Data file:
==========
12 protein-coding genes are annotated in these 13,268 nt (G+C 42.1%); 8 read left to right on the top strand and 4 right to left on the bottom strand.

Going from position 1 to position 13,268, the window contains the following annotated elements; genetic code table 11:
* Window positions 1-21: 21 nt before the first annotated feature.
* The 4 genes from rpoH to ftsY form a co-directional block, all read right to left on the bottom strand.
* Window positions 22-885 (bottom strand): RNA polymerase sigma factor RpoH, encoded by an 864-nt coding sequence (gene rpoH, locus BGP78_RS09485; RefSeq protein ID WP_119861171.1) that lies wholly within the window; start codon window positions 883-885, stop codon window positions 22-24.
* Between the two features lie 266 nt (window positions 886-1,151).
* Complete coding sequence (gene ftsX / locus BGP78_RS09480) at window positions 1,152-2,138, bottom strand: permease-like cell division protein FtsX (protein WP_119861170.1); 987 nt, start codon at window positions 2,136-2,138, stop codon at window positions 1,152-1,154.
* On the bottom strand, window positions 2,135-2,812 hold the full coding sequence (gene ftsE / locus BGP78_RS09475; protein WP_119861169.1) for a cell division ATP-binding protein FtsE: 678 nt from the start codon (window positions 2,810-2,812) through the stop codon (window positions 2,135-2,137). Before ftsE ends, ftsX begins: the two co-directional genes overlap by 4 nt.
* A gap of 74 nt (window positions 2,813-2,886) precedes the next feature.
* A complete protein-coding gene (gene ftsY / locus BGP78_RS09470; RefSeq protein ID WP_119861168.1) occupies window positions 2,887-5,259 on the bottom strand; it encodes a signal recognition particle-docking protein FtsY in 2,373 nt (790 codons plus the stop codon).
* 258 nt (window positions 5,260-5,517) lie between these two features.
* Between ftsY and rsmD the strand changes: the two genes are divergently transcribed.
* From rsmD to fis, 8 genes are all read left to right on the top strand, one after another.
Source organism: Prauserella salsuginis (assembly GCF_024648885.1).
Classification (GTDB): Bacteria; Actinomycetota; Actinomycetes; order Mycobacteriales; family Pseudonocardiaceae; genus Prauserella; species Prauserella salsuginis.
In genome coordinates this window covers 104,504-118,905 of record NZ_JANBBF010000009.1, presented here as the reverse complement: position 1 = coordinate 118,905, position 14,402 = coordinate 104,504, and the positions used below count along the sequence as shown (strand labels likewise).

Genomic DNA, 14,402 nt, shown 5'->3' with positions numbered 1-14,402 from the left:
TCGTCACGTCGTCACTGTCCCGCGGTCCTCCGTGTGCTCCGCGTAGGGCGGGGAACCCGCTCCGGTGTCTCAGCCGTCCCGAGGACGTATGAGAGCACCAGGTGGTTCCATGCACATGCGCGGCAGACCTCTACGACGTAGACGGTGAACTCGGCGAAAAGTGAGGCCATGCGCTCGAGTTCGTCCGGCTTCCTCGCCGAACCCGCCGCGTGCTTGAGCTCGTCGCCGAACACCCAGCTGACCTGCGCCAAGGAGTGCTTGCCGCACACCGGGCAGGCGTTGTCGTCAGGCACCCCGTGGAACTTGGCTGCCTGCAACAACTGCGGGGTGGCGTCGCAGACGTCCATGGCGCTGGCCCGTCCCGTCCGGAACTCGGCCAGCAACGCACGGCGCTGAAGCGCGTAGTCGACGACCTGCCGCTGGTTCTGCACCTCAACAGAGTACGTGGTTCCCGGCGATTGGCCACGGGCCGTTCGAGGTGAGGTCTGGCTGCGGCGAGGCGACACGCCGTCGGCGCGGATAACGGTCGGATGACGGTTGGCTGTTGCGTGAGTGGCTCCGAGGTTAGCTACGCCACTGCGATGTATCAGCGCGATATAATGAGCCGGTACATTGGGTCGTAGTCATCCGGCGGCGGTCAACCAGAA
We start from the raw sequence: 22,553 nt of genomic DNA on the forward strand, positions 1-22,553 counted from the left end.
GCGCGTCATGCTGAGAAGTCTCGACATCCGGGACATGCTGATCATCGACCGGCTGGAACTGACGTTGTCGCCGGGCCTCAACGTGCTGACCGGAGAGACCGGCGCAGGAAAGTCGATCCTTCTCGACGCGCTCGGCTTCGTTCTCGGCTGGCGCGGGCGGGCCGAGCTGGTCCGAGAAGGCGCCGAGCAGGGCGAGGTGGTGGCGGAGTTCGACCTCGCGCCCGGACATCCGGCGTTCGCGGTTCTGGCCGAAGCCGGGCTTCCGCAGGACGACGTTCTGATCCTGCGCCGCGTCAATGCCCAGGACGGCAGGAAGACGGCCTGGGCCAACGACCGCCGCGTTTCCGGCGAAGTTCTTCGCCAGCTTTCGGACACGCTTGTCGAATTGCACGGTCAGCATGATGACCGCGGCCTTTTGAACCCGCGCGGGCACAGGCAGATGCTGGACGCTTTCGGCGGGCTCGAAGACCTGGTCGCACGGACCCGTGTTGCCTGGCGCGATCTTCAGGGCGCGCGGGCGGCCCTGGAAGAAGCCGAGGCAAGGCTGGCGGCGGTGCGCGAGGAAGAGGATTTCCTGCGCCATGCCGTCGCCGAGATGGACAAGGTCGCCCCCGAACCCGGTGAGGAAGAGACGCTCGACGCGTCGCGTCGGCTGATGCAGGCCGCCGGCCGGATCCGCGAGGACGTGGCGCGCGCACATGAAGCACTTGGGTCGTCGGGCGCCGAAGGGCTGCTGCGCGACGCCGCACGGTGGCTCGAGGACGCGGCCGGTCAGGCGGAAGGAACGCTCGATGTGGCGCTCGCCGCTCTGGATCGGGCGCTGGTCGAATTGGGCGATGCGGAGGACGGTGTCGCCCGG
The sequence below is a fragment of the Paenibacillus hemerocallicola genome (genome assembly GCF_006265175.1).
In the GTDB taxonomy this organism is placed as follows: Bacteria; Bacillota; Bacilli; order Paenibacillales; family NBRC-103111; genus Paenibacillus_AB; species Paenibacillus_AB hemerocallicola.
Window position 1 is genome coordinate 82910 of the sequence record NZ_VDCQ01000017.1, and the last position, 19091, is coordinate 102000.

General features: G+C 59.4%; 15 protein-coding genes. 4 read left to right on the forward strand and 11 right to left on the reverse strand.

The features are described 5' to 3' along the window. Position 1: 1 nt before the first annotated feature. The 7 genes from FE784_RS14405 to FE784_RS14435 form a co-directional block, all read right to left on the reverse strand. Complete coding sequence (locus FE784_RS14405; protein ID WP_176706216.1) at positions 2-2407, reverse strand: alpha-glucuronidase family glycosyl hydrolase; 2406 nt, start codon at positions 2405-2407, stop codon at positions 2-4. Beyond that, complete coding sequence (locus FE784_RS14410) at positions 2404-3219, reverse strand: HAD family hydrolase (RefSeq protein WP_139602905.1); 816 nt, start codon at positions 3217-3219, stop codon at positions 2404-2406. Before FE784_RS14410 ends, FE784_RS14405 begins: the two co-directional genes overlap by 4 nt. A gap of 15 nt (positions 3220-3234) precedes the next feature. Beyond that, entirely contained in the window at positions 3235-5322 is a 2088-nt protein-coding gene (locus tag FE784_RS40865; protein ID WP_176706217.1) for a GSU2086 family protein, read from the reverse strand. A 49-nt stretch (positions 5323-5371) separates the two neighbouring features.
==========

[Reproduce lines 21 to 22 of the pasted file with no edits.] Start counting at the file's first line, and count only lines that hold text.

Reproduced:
The sequence below is a fragment of the Paenibacillus hemerocallicola genome (genome assembly GCF_006265175.1).
In the GTDB taxonomy this organism is placed as follows: Bacteria; Bacillota; Bacilli; order Paenibacillales; family NBRC-103111; genus Paenibacillus_AB; species Paenibacillus_AB hemerocallicola.